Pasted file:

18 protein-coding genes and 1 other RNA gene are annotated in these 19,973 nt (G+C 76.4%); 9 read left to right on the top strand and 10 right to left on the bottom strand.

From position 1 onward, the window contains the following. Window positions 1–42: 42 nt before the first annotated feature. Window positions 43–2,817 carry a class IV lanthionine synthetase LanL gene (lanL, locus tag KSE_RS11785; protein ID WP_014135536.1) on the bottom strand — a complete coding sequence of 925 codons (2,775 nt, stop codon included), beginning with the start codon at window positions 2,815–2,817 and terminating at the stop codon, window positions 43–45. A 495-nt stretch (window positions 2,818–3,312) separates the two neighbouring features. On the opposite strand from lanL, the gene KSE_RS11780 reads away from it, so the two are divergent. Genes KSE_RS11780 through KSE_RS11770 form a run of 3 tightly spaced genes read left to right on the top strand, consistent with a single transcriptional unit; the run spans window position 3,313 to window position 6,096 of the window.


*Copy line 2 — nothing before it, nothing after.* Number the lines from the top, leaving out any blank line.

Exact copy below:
From position 1 onward, the window contains the following. Window positions 1–42: 42 nt before the first annotated feature. Window positions 43–2,817 carry a class IV lanthionine synthetase LanL gene (lanL, locus tag KSE_RS11785; protein ID WP_014135536.1) on the bottom strand — a complete coding sequence of 925 codons (2,775 nt, stop codon included), beginning with the start codon at window positions 2,815–2,817 and terminating at the stop codon, window positions 43–45. A 495-nt stretch (window positions 2,818–3,312) separates the two neighbouring features. On the opposite strand from lanL, the gene KSE_RS11780 reads away from it, so the two are divergent. Genes KSE_RS11780 through KSE_RS11770 form a run of 3 tightly spaced genes read left to right on the top strand, consistent with a single transcriptional unit; the run spans window position 3,313 to window position 6,096 of the window.